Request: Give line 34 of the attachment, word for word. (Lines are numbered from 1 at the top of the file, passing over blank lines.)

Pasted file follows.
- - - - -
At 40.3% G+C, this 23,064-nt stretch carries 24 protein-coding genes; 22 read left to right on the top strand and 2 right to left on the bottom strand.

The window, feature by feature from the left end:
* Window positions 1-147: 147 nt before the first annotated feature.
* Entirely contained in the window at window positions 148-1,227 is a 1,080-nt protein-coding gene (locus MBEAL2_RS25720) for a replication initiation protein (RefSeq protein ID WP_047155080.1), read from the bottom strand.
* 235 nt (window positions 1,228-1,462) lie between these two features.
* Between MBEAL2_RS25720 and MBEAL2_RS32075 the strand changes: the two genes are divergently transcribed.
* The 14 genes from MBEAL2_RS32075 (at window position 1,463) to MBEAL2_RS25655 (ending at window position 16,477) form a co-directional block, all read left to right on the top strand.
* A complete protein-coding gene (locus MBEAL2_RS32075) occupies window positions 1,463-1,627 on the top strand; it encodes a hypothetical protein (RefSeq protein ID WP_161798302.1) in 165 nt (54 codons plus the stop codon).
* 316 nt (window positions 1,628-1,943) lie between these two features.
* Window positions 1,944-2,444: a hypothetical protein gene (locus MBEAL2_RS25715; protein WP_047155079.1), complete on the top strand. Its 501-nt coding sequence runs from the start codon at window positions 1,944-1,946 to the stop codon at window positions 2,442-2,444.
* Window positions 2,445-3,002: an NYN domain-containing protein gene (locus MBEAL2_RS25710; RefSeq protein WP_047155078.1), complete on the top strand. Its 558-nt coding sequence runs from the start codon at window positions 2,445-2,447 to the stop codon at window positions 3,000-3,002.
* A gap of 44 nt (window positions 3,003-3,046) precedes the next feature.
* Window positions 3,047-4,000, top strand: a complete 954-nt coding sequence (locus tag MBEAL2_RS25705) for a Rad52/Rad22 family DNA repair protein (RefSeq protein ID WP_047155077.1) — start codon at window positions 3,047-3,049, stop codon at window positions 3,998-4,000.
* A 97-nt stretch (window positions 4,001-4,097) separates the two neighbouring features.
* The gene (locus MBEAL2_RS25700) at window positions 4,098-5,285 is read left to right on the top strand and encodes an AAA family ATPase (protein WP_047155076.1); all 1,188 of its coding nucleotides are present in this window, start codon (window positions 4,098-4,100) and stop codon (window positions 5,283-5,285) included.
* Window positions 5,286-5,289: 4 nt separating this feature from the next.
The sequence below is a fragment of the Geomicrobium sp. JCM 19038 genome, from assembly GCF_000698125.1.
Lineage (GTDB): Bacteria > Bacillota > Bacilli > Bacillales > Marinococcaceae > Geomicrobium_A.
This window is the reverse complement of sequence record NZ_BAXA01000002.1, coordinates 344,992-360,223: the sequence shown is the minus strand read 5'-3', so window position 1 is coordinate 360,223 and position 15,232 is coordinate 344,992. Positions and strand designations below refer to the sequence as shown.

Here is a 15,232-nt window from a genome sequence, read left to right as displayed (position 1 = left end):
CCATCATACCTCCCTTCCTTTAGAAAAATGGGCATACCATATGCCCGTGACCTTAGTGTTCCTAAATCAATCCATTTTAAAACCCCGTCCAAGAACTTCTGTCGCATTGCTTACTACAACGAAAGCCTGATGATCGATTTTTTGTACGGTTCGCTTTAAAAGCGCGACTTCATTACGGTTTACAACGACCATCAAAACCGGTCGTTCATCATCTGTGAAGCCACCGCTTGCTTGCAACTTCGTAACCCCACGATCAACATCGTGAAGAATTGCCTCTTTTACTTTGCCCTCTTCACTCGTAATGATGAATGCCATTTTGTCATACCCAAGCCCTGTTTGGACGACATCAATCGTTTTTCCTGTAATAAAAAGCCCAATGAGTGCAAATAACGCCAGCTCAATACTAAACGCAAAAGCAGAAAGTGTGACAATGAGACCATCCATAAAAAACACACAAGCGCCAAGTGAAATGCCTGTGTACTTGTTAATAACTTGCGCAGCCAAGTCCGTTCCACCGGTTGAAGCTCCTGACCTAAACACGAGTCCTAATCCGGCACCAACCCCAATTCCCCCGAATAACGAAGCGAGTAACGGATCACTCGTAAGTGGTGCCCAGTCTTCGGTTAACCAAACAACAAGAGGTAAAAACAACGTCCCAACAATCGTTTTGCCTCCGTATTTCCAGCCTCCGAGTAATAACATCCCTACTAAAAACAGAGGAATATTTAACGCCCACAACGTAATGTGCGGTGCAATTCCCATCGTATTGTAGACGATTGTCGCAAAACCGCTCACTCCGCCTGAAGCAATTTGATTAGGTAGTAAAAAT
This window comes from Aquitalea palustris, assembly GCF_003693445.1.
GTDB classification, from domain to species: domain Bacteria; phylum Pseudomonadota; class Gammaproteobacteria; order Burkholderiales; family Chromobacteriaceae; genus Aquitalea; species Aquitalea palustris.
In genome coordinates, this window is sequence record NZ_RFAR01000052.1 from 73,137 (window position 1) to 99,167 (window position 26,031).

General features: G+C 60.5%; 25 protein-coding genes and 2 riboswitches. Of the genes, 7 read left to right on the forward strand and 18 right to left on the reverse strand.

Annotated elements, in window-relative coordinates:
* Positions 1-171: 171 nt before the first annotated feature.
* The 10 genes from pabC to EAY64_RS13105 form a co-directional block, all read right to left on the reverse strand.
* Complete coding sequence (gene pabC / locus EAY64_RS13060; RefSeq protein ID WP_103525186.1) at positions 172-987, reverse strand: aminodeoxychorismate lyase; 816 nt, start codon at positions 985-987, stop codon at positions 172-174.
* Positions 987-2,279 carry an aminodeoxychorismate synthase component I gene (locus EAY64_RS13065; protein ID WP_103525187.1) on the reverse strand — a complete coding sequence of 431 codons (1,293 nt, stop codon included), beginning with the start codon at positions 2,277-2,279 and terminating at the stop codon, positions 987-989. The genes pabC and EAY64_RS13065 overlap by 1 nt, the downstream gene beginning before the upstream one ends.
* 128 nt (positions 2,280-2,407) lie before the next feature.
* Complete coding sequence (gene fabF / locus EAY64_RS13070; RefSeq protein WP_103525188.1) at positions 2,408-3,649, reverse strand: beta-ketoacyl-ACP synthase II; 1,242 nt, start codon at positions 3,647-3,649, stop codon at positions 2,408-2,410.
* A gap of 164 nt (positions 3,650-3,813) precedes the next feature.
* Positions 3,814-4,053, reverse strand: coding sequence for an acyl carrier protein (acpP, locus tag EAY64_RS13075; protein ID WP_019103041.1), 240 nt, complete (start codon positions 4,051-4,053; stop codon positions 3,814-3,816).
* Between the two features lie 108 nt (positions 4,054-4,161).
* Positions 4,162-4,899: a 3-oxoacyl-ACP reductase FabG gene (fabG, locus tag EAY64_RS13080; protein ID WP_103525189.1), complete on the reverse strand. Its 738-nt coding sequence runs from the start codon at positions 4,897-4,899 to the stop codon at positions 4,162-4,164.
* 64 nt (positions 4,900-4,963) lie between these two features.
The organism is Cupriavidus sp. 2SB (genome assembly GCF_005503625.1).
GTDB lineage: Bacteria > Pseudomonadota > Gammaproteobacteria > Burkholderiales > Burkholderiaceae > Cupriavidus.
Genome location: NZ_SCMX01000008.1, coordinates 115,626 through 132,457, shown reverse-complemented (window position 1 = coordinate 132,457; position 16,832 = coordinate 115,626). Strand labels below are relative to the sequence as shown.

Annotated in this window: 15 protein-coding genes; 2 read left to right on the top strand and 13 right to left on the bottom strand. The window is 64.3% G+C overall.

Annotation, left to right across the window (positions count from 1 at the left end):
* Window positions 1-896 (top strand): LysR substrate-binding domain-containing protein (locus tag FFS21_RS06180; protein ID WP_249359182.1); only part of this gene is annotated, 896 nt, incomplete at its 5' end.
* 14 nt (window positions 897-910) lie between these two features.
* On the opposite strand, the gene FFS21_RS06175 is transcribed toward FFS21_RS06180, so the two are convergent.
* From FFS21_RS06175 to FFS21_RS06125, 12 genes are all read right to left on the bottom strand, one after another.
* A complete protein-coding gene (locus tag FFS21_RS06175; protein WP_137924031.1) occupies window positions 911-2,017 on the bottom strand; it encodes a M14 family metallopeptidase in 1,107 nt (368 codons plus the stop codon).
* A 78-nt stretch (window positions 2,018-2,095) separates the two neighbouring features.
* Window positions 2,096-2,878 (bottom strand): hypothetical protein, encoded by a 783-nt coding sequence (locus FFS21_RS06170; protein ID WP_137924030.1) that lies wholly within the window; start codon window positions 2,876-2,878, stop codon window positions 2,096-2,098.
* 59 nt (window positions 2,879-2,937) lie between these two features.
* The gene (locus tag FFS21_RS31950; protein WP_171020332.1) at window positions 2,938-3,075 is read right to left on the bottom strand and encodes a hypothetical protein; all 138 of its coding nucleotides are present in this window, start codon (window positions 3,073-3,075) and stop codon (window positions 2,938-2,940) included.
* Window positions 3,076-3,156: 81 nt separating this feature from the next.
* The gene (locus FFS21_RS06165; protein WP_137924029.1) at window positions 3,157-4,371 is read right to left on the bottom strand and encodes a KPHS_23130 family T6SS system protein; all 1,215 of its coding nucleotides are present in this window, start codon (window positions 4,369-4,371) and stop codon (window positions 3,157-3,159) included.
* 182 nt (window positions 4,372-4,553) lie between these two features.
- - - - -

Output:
* Positions 3,814-4,053, reverse strand: coding sequence for an acyl carrier protein (acpP, locus tag EAY64_RS13075; protein ID WP_019103041.1), 240 nt, complete (start codon positions 4,051-4,053; stop codon positions 3,814-3,816).